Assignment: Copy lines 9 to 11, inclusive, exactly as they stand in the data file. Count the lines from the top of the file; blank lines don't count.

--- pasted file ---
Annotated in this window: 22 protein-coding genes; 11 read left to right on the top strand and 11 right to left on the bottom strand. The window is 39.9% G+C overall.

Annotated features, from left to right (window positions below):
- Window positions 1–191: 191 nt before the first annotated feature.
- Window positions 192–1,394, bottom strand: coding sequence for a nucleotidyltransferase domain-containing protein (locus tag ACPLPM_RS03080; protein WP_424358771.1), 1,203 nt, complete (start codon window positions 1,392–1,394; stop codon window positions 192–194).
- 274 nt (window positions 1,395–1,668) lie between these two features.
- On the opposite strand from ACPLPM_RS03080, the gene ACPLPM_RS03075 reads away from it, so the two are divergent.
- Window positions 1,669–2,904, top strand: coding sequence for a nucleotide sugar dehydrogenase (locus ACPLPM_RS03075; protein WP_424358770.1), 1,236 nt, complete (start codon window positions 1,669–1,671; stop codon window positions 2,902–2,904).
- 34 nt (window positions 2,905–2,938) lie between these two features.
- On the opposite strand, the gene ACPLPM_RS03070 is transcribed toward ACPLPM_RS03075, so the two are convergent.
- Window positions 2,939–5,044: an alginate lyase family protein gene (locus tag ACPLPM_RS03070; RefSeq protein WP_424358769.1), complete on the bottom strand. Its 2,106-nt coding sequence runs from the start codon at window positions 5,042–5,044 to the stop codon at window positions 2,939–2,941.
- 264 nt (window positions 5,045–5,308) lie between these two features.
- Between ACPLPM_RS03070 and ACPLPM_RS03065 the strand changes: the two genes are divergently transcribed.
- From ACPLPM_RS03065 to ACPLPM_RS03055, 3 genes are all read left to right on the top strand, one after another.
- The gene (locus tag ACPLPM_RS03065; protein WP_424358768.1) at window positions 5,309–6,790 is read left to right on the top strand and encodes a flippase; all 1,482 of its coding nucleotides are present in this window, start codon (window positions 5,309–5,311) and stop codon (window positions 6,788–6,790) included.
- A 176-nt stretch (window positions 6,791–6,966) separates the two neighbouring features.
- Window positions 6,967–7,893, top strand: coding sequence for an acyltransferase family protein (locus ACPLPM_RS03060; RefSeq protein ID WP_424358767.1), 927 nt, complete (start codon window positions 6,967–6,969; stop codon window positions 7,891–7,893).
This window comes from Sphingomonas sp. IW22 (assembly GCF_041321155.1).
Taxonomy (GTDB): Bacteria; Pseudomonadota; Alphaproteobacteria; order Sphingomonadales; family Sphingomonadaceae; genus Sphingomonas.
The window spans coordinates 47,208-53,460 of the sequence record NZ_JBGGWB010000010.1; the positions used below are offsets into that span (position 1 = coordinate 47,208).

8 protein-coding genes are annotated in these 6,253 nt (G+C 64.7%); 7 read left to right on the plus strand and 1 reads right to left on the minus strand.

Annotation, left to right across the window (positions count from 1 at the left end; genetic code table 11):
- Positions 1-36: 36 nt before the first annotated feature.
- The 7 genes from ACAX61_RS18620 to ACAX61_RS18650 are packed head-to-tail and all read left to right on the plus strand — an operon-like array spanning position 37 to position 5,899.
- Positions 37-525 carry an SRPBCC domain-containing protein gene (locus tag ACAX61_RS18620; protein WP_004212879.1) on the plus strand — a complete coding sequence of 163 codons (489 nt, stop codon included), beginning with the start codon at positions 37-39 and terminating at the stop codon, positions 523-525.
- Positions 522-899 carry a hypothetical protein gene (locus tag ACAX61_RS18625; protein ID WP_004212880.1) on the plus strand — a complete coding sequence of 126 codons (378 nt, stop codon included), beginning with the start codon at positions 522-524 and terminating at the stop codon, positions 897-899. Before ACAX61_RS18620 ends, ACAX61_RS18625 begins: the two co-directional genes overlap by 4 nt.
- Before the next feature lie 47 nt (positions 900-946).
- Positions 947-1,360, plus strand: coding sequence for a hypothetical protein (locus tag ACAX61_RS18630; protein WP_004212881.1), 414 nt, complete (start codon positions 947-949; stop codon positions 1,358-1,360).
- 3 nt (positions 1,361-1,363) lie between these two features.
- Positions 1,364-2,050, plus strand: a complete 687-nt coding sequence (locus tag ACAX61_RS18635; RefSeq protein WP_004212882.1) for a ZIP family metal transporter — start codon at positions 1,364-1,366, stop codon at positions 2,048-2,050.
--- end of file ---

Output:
- On the opposite strand, the gene ACPLPM_RS03070 is transcribed toward ACPLPM_RS03075, so the two are convergent.
- Window positions 2,939–5,044: an alginate lyase family protein gene (locus tag ACPLPM_RS03070; RefSeq protein WP_424358769.1), complete on the bottom strand. Its 2,106-nt coding sequence runs from the start codon at window positions 5,042–5,044 to the stop codon at window positions 2,939–2,941.
- 264 nt (window positions 5,045–5,308) lie between these two features.